Infectious arthritis is a painful swelling in the joints caused by a bacterial, viral, or fungal infection. Infectious arthritis usually results from infectious organisms in the bloodstream travelling to and infecting a joint. Organisms can also enter the body through open wounds to reach a joint. Fungal infections develop more slowly and are typically less severe than bacterial infections.
Risk factors for infectious arthritis include having underlying health conditions that weaken the immune system, such as cancer, diabetes, and HIV/AIDS, or having joint damage. The elderly and very young are also at increased risk. Symptoms of infectious arthritis include severe pain in the affected joint or joints, fever, chills, impaired mobility, joint swelling, fatigue, and redness or warmth of the joint. Most often, only one joint is affected. The knee is the joint most frequently affected by infectious arthritis.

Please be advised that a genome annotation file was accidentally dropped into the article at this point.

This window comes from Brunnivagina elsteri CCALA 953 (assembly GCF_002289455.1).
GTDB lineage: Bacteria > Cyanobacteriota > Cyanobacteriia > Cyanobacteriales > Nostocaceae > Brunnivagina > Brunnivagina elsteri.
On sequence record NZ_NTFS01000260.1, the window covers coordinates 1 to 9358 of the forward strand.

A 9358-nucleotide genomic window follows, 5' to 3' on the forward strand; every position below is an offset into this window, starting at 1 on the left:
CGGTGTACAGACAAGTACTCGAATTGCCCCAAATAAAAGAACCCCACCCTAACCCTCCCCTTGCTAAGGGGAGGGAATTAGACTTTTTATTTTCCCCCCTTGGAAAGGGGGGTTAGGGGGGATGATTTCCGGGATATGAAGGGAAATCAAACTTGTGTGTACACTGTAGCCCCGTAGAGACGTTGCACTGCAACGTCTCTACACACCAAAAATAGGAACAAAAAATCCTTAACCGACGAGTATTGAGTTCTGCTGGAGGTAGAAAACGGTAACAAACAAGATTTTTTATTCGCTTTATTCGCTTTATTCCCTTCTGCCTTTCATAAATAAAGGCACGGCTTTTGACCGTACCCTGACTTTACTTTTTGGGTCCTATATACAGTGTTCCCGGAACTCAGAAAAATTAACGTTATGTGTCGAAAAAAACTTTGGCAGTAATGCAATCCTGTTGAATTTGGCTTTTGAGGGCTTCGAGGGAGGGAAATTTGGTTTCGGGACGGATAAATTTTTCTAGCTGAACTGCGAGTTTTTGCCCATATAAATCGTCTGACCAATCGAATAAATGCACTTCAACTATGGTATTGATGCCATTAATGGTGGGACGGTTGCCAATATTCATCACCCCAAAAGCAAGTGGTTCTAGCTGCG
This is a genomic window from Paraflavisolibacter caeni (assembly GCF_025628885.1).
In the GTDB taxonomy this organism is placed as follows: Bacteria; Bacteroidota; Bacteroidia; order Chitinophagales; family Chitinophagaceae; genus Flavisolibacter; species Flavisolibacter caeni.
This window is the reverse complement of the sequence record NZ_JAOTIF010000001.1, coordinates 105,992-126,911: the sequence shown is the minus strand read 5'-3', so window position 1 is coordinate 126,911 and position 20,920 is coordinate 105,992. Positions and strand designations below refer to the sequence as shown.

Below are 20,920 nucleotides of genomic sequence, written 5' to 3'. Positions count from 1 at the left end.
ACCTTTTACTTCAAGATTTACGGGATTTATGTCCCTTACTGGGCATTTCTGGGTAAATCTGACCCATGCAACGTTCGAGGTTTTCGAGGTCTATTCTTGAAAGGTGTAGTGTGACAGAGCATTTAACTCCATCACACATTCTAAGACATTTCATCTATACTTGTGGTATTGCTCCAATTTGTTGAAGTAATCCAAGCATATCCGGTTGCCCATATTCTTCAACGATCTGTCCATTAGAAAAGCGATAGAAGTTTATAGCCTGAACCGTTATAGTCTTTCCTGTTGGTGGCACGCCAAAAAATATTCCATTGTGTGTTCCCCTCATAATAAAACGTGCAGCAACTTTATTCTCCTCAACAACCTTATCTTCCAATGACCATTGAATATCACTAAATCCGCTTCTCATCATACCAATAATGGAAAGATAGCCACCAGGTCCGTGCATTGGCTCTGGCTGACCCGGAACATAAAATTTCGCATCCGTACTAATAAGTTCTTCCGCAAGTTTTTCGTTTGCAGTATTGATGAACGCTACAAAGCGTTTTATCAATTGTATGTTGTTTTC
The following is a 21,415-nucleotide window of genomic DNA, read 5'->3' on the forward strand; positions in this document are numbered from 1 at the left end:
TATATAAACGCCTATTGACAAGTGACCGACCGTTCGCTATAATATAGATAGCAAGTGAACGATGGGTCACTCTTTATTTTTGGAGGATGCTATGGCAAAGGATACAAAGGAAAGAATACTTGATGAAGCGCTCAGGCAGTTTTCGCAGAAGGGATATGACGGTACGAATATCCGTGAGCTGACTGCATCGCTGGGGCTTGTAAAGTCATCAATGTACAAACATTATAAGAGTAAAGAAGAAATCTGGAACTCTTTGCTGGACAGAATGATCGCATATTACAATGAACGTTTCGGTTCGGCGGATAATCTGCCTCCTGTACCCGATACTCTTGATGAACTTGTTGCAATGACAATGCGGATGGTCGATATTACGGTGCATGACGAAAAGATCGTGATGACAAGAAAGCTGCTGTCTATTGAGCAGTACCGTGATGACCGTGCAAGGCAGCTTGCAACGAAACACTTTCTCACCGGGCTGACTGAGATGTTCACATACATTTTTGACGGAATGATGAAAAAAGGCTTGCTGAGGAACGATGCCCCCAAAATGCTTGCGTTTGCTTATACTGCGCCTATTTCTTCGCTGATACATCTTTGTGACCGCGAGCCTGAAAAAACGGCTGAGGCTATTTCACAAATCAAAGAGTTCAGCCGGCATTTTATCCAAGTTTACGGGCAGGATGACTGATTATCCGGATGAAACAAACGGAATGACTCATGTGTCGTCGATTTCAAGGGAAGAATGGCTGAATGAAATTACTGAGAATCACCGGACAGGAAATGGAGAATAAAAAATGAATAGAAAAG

Infectious arthritis is diagnosed by taking a sample of the joint fluid. This fluid will often have a high white blood cell count, as these are the cells responsible for fighting the infectious agent. Bacteria and other organisms can be grown and identified from this fluid. Treatment of infectious arthritis usually involves a combination of antibiotics, antivirals, or antifungals, and draining of the joint fluid. Infected tissue may also need to be removed in a procedure called an arthroscopy. If you have been diagnosed with infectious arthritis, talk to your doctor about the most current treatment options. Support groups are available for more resources and information.